I was at Computers in Libraries a couple of weeks ago, where I had the distinct pleasure of moderating the UX track and doing a short session on user research (hat tip to Nate Hill on this; Nate was originally scheduled to speak about designing for usage patterns — a session I was keenly looking forward to! — but when he couldn’t join us, I agreed to cover the time slot and used his session description to present a brief overview of the topic).
Plug alert! Over at Influx, we’re as big on teaching as we are on doing. To that end, we’ve launched a new service called the User Research Jumpstart that is all about getting libraries up to speed on user research practices and methodology. Aaron discusses it in more detail on his blog and you can find out more about it at Influx.
Got back yesterday from the 2nd Annual E-Info Global Symposium at the University of Alabama Huntsville, which focused on technology, innovation and change in academic libraries. And what a great conference it was! Excellent speakers, fascinating conversations, and fabulously friendly people (those Southerners!). I did something I haven’t done in a good, long time: I wrote notes all the way home, from Huntsville to Memphis to Toronto (yay free wifi in tiny airports!). Notes about people I want to talk to, things I want to do, books I need to read, and ideas I want to research. It was so energizing!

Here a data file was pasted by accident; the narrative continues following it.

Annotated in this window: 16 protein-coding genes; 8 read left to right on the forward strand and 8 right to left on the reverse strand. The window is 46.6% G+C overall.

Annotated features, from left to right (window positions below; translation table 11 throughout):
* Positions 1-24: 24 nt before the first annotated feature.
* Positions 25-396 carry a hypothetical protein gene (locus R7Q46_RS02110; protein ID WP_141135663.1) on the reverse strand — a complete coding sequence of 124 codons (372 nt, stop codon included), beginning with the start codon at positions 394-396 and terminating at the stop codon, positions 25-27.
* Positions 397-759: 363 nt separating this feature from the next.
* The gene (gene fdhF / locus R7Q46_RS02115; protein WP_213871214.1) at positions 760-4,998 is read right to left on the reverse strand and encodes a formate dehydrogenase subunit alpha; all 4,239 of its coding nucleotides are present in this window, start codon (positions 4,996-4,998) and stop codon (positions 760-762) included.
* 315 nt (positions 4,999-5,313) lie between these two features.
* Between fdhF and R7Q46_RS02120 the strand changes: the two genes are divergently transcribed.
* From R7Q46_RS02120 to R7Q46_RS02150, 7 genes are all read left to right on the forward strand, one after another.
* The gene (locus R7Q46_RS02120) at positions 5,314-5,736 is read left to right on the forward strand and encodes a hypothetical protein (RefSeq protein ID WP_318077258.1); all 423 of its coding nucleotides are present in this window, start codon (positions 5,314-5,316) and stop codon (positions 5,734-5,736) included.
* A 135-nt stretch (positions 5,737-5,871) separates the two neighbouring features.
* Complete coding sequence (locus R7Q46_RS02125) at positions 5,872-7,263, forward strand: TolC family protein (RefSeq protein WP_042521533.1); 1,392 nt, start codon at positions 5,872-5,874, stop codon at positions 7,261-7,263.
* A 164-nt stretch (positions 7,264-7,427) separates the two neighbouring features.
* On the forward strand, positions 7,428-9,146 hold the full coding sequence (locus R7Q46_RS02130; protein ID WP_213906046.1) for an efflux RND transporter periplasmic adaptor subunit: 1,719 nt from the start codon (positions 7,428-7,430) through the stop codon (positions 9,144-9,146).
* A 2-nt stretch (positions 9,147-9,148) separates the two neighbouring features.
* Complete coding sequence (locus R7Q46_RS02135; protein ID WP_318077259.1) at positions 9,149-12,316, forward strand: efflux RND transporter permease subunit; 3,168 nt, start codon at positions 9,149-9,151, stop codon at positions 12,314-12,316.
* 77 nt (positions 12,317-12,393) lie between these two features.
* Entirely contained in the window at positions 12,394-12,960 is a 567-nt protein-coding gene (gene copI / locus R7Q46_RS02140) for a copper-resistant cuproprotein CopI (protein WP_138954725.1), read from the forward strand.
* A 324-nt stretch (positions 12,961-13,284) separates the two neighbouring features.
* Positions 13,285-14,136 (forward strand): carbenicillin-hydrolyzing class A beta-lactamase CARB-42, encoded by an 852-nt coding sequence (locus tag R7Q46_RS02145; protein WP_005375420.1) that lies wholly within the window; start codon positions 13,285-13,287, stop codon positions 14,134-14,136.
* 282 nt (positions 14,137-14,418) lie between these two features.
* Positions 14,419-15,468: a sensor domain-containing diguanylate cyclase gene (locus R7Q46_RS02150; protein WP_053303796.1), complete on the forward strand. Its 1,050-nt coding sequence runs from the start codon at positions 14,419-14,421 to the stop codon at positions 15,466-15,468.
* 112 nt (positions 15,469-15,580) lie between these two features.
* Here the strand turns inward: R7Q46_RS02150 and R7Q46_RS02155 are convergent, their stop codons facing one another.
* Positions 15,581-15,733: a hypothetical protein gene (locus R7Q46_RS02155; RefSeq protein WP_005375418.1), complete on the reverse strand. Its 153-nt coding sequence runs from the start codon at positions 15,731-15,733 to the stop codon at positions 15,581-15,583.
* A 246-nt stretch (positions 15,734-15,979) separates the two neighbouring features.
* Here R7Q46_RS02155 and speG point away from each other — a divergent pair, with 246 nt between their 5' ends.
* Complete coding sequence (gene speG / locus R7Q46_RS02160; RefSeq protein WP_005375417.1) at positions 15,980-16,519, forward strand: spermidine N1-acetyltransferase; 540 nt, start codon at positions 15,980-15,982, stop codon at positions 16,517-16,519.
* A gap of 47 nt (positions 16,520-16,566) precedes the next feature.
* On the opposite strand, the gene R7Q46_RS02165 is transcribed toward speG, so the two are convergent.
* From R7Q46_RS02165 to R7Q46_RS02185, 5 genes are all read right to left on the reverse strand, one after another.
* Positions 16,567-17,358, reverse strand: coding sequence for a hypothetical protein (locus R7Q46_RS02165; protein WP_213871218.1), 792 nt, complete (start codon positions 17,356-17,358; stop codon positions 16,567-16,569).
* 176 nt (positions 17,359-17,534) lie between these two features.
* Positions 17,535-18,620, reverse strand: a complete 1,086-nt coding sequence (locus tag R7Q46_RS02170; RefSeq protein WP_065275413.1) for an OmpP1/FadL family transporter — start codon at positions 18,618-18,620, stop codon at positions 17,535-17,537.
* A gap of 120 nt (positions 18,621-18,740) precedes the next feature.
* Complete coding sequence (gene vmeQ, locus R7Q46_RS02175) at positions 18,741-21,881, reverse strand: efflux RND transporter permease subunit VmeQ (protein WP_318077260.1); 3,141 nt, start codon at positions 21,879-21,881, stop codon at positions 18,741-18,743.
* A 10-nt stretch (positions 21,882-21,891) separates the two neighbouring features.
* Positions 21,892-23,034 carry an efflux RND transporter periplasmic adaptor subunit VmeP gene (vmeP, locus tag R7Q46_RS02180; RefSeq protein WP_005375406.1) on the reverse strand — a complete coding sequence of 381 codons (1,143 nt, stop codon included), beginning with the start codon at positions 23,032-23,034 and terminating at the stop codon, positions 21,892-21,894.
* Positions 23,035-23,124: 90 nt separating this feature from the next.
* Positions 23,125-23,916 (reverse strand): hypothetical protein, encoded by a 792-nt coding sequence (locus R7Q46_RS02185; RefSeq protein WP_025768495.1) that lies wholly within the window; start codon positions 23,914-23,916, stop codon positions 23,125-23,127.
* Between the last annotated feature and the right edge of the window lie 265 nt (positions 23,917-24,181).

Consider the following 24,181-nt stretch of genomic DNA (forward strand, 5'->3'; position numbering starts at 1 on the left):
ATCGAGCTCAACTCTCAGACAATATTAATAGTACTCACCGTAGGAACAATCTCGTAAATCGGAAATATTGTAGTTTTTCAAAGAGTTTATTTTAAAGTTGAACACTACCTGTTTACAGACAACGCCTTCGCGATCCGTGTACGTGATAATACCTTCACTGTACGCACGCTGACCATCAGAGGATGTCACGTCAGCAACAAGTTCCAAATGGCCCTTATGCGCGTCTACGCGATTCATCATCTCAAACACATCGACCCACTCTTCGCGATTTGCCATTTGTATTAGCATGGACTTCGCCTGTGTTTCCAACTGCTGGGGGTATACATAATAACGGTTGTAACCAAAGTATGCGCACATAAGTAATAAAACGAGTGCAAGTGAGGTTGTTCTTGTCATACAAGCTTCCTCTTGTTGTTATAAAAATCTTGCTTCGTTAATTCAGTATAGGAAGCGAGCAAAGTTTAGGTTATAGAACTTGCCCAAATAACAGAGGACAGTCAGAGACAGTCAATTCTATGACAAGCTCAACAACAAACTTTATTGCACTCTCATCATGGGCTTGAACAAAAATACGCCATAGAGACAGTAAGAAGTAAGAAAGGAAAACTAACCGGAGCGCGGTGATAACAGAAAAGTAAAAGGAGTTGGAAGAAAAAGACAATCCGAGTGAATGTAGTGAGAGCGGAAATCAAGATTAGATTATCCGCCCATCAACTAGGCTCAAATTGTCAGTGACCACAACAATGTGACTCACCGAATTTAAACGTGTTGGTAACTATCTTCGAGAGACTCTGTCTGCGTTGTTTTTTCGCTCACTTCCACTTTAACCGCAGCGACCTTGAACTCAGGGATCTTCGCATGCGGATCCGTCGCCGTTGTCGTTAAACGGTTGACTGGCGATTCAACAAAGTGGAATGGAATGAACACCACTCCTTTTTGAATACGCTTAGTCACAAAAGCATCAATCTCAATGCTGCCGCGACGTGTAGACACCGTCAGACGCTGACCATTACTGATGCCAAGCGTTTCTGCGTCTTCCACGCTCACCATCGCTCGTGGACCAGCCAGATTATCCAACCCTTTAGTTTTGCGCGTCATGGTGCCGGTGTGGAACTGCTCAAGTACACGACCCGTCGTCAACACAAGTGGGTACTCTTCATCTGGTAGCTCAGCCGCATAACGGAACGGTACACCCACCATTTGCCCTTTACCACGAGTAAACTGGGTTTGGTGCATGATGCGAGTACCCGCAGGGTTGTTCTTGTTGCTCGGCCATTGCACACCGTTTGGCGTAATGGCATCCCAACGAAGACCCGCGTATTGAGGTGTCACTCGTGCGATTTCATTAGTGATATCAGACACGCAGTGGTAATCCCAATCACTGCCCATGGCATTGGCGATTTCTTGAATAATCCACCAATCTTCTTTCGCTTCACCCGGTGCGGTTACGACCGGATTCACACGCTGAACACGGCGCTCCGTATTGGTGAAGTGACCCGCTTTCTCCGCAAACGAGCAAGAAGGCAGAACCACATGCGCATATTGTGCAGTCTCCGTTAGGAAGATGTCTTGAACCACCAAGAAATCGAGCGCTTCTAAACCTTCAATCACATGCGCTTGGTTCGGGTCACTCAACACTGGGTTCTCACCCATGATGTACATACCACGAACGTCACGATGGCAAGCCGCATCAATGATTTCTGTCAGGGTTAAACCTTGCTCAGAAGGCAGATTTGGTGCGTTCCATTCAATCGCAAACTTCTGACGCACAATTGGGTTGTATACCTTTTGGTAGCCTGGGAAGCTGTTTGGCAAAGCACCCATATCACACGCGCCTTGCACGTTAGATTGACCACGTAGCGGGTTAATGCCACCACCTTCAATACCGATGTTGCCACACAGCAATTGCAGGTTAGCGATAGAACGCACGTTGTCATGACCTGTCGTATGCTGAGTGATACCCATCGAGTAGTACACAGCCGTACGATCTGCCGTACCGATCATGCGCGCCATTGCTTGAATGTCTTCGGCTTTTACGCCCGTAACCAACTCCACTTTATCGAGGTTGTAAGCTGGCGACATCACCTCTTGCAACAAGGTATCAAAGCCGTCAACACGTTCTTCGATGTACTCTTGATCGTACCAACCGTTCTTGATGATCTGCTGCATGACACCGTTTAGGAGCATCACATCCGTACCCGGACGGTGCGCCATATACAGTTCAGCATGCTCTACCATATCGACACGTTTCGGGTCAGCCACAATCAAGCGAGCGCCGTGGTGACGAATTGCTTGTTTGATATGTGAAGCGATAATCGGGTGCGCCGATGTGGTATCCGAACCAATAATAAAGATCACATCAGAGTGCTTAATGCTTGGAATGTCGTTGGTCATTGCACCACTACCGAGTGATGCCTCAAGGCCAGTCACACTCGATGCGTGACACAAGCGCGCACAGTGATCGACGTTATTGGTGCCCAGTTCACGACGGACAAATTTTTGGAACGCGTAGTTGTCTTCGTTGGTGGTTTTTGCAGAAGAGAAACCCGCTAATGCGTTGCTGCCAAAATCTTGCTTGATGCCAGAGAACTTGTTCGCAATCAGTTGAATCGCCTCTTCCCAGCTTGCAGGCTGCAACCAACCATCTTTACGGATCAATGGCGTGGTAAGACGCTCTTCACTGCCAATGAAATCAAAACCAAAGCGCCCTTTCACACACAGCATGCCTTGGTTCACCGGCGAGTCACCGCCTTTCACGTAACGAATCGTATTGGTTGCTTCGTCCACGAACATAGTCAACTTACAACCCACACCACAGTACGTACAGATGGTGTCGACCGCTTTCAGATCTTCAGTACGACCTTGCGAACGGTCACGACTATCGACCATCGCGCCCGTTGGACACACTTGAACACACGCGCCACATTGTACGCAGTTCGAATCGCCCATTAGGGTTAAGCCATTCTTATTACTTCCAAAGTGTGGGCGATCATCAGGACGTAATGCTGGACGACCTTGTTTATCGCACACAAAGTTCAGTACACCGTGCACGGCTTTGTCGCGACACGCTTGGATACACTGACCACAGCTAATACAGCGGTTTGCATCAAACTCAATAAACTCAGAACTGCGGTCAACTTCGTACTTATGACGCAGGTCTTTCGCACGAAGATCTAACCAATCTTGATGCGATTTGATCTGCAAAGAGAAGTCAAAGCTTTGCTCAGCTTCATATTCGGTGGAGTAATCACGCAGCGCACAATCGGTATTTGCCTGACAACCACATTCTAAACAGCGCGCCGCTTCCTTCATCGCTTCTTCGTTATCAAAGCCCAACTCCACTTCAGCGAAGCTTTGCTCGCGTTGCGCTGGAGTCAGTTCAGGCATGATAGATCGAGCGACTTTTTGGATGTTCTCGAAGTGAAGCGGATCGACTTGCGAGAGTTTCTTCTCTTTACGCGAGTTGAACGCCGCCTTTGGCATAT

I gave a talk called Staff Development 2.0 (pdf, 4.9 mb) on Learning 2.0 and Five Weeks, and I’m not sure if it was all the cookies I scoffed all afternoon, but I raced though a 45-minute presentation in 30 minutes. Not my best outing! Still fun though (for me, at least) and a few attendees did tell me that they were inspired to do a little staff development 2.0 at their own institutions, so that’s something. They video-recorded all the sessions and hope to have them up in January, I’ll link to them when they’re up.